Monday, August 30, 2010

Cryospray Against Airway Tumors Leads to Unexpected Complications

Spray cryotherapy with liquid nitrogen has been used effectively for ablating esophageal tumors. Some facilities even perform the technique in an outpatient setting under sedation. However, spray cryotherapy for treating advanced airway lesions—when other treatment options are limited—is more recent, and few reports of its effectiveness have been published (J Thorac Cardiovasc Surg 2010;139:781-782).

To assess their efforts to date, thoracic anesthesiologists at Memorial Sloan-Kettering Cancer Center in New York City reviewed 24 spray cryotherapy procedures in 22 patients; all treatments involved airway-obstructing tumors. Ten of the patients (45%) experienced unexpected and serious respiratory or cardiovascular events; of these, three required reintubation and mechanical ventilation overnight. One patient suffered cardiac arrest and died in the operating room (Table).

Table. Complications From Cryospray
(% of procedures)
Pneumothorax2 (2.8)
Hypoxemia5 (20.8)
Reintubation3 (12.5)
ST-segment changes3 (12.5)
Bradycardia6 (25)
Tachycardia3 (12.5)
Hypotension7 (29)
Death1 (0.04)

“We did not expect to see such an incidence of cardiac complications during this procedure,” said Alessia Pedoto, MD, lead author of the study presented at the 2010 annual meeting of the Society of Cardiovascular Anesthesiologists (abstract SCA41), in New Orleans.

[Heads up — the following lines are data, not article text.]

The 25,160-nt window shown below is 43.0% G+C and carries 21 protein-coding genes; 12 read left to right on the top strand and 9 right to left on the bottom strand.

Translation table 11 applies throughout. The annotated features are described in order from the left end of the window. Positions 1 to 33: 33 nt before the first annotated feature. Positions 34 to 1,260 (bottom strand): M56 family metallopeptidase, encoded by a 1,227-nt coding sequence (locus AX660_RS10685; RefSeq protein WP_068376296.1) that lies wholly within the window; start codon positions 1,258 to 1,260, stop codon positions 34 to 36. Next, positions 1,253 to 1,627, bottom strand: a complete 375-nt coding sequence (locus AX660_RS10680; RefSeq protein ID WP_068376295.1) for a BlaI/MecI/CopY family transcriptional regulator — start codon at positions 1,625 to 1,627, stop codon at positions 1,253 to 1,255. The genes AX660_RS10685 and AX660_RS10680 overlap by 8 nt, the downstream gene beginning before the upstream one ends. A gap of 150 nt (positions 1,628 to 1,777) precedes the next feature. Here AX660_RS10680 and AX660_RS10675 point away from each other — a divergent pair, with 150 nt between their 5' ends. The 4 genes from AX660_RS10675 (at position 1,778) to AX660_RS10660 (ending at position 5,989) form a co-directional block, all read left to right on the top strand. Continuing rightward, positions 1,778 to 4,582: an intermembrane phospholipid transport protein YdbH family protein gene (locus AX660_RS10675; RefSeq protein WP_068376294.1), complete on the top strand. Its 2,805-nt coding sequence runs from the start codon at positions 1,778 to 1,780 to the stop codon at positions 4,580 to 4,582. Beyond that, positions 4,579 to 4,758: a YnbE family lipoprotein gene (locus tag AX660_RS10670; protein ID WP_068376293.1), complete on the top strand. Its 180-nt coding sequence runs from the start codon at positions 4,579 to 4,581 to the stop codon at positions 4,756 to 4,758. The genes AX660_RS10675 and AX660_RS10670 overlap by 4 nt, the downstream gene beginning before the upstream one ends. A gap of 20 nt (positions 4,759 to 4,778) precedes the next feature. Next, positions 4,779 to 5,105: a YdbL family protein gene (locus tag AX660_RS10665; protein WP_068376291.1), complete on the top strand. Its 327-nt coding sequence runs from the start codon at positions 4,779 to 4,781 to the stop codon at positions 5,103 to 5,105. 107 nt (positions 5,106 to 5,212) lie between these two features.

The spray cryotherapy technique delivered liquid nitrogen by catheter through an endoscope at 2 to 4 psi at –196 C, causing rapid freezing and thawing of tissue—resulting in cell death and hemostasis (Figures 1 and 2). A minimum of three cycles of five seconds each was administered to each patient, with a complete visual thaw between each cycle. All patients underwent general anesthesia for combined rigid and flexible bronchoscopy.

Among the 24 procedures, hypoxemia developed in five (20.8%); ST-segment changes developed in three (12.5%); bradycardia in six (25%); and hypotension in seven (29%). More than one complication occurred per procedure.

“Bleeding and pneumothorax have been reported in very small series and we had two cases of pneumothorax we thought were related to the use of jet ventilation with cryospray,” Dr. Pedoto told Anesthesiology News. “We speculate that the use of cold liquid nitrogen is associated with an increase in airway pressure when the spray is used, affecting the heart and the conduction system,” she said.

According to the researchers, spray cryotherapy is a novel technique that can be used to re-establish airway patency in patients with symptomatic airway tumors. The advantages it might offer over airway laser therapy include no fire hazard and improved hemostasis. They said that further study is needed for better selection and improved safety of patients.

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